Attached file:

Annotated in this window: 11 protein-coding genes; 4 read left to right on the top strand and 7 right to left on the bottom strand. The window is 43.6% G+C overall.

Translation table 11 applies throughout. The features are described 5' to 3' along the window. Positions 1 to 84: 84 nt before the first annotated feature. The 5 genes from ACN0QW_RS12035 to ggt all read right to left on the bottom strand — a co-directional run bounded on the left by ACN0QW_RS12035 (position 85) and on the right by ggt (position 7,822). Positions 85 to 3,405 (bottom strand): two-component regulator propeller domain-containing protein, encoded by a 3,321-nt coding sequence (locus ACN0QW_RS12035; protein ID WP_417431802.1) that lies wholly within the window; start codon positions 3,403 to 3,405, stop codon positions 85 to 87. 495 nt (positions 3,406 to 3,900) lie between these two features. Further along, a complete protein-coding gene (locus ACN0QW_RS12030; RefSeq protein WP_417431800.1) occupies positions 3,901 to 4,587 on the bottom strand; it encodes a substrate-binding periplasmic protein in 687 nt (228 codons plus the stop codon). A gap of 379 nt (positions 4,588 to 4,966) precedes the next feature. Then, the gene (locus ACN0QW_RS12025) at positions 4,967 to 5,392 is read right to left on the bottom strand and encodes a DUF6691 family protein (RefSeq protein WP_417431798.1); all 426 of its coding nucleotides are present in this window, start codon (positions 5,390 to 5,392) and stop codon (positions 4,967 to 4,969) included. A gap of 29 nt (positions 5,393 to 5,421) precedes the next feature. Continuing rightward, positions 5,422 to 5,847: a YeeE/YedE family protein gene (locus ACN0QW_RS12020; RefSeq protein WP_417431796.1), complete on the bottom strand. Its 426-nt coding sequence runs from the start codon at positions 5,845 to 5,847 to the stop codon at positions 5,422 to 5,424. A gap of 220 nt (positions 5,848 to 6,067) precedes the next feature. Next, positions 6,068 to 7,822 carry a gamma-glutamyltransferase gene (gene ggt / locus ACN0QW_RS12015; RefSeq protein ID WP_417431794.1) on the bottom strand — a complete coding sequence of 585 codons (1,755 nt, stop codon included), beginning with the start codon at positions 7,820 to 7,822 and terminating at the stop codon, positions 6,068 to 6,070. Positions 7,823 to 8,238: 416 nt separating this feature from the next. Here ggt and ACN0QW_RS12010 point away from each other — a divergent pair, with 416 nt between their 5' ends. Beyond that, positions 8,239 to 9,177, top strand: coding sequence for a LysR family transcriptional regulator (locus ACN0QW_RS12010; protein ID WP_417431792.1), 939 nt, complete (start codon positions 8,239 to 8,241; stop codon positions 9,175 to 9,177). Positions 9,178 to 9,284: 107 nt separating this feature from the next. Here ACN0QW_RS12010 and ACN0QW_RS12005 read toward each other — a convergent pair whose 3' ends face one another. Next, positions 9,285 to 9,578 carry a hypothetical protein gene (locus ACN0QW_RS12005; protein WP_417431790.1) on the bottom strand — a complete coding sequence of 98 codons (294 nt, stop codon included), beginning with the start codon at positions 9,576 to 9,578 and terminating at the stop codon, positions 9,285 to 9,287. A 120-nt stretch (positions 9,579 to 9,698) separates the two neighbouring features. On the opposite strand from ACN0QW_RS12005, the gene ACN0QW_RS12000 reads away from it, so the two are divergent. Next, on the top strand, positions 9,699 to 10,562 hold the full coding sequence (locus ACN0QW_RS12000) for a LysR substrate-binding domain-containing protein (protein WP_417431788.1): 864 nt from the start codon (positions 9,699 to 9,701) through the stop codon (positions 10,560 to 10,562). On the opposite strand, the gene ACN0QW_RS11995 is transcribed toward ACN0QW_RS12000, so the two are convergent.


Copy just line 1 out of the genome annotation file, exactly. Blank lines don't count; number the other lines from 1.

Annotated in this window: 11 protein-coding genes; 4 read left to right on the top strand and 7 right to left on the bottom strand. The window is 43.6% G+C overall.